The HPA hopes that the Burning Question, the results from the survey and this blog have provided you with some valuable information on the topic of productivity.  For members and non-members, please use this blog as a mechanism to continue the conversation on productivity.

For detailed information on the poll results, please visit the HPA website, where you can view or download the responses in spreadsheet format (members only).

A presentation is planned on this topic by Ed Dobrzykowski, PT, DPT, ATC, MHS at the APTA Combined Sections conference in Chicago on Feb. 9 (sponsored by the Acute Care Section).

Suggested References

  • Arslanian L, Gonzales Dean M, Soper S. Productivity Metrics and Outcomes in Acute Care. CSM 2006
  • Bohannon R. Productivity among Physical Therapists: An Evaluation of One Department. Phys Ther 1984; 64:1242-1244
  • Kovacek, P. Improving Productivity Without Sacrificing Quality Rehab Services.  1994, 1995, Rev. 2011.
  • Wiersma, R et al: Rethinking Productivity and Efficiency CSM 2005. PT Magazine, May 2005, p. 54
Leave a comment


  1. Martha Y. Zimmerman, PT, MA

     /  January 13, 2012

    Boy, I am surprised by the lower precentage of productivity for PTA. I don’t believe that is the trend we see in many of the local SNFs. Very interesting information. I certainly will share with my students. Thanks for allowing me to be in the HPA Section electronic group.
    Martha Zimmerman, PT, PTA Program Director,
    Caldwell Community College and Technical Institute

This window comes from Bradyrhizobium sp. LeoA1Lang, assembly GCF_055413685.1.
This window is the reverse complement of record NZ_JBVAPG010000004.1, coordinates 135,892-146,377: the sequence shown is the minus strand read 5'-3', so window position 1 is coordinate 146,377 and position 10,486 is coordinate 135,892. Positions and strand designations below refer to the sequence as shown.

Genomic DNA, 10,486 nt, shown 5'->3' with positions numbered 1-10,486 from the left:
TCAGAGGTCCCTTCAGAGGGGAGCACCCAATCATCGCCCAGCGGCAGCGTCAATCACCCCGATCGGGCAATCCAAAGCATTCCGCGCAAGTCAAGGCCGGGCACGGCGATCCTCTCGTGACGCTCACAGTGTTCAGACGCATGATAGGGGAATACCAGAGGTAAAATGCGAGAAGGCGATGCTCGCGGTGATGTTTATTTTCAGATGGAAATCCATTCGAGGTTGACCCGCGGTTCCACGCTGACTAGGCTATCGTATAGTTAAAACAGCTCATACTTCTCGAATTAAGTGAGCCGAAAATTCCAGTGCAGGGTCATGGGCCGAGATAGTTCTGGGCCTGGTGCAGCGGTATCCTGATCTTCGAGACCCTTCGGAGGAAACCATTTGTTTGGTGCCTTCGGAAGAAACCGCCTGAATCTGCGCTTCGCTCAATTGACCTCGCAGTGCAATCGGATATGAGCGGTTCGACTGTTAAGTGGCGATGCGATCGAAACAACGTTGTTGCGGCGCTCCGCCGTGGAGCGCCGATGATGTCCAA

Hudson, NC

  2. Brent Healy

     /  April 16, 2013

    I’m an executive with a well known therapy staffing company. We are trying to help our Therapists in SNFs handle these 90%+ productivity requirements. Can any PTs/PTAs please share the data with us so our clients can understand other functional settings?

  3. Hsien Tan

     /  April 17, 2013

    I’m always intrugued by how the number crunchers arrive at productivity expectations. Speaking of an 8 hr day, let’s say 9:00 – 5:00 and a 30 minuts lunch, that’s 7.5 hrs actual work time. If productivity is to be interpreted as billable (units) time, to be 90% productive means 6.75 hrs as billable time; that leaves 45 minutes of each day for all (non-billable) note writing, conferences, bathroom stops, garden variety getting from one patient to the other. If you shadowed that therapist over the course of a week with a stopwatch, I suspect it would be nearly impossible to maintain 90% productivty for any prolonged length of time. Very few payors now pay based on # units billed; rather, they’ll pay contracted flat rates which in the worst case scenario could foster factory like volume at the expense of quality. For Medicare and SNF RUG reimbursements that actually count minutes, a realistic productivity benchmark has to take into consideration non-billable, routine activity that is bound to happen over the course of a day or week.

  4. amyc

     /  September 23, 2013